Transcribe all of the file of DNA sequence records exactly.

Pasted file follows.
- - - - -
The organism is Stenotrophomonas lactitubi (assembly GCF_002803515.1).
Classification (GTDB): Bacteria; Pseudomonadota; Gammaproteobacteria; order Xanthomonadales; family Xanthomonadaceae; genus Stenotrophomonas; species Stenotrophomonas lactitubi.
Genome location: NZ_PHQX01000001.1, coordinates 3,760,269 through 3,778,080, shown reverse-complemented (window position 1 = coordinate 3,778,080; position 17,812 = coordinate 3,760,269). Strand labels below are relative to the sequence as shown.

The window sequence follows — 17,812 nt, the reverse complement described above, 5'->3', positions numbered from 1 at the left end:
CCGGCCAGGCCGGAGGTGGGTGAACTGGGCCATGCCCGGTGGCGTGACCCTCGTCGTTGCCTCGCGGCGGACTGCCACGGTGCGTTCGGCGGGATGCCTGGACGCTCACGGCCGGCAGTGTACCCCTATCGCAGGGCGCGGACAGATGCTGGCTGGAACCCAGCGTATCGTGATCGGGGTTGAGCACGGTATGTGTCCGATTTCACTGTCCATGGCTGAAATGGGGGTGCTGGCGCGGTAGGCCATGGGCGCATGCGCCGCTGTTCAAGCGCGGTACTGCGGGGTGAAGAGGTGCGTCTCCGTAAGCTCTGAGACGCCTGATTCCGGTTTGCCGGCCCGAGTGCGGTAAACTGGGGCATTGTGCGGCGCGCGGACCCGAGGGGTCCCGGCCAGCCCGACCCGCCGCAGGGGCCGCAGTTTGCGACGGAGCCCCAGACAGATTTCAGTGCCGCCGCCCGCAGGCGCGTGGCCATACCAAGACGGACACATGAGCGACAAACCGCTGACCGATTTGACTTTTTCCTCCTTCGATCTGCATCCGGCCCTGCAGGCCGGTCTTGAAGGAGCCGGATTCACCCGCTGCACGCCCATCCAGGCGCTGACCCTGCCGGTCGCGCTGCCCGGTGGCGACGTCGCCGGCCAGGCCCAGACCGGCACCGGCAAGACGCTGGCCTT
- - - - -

The organism is Stenotrophomonas lactitubi (assembly GCF_002803515.1).
Classification (GTDB): Bacteria; Pseudomonadota; Gammaproteobacteria; order Xanthomonadales; family Xanthomonadaceae; genus Stenotrophomonas; species Stenotrophomonas lactitubi.
Genome location: NZ_PHQX01000001.1, coordinates 3,760,269 through 3,778,080, shown reverse-complemented (window position 1 = coordinate 3,778,080; position 17,812 = coordinate 3,760,269). Strand labels below are relative to the sequence as shown.

The window sequence follows — 17,812 nt, the reverse complement described above, 5'->3', positions numbered from 1 at the left end:
CCGGCCAGGCCGGAGGTGGGTGAACTGGGCCATGCCCGGTGGCGTGACCCTCGTCGTTGCCTCGCGGCGGACTGCCACGGTGCGTTCGGCGGGATGCCTGGACGCTCACGGCCGGCAGTGTACCCCTATCGCAGGGCGCGGACAGATGCTGGCTGGAACCCAGCGTATCGTGATCGGGGTTGAGCACGGTATGTGTCCGATTTCACTGTCCATGGCTGAAATGGGGGTGCTGGCGCGGTAGGCCATGGGCGCATGCGCCGCTGTTCAAGCGCGGTACTGCGGGGTGAAGAGGTGCGTCTCCGTAAGCTCTGAGACGCCTGATTCCGGTTTGCCGGCCCGAGTGCGGTAAACTGGGGCATTGTGCGGCGCGCGGACCCGAGGGGTCCCGGCCAGCCCGACCCGCCGCAGGGGCCGCAGTTTGCGACGGAGCCCCAGACAGATTTCAGTGCCGCCGCCCGCAGGCGCGTGGCCATACCAAGACGGACACATGAGCGACAAACCGCTGACCGATTTGACTTTTTCCTCCTTCGATCTGCATCCGGCCCTGCAGGCCGGTCTTGAAGGAGCCGGATTCACCCGCTGCACGCCCATCCAGGCGCTGACCCTGCCGGTCGCGCTGCCCGGTGGCGACGTCGCCGGCCAGGCCCAGACCGGCACCGGCAAGACGCTGGCCTT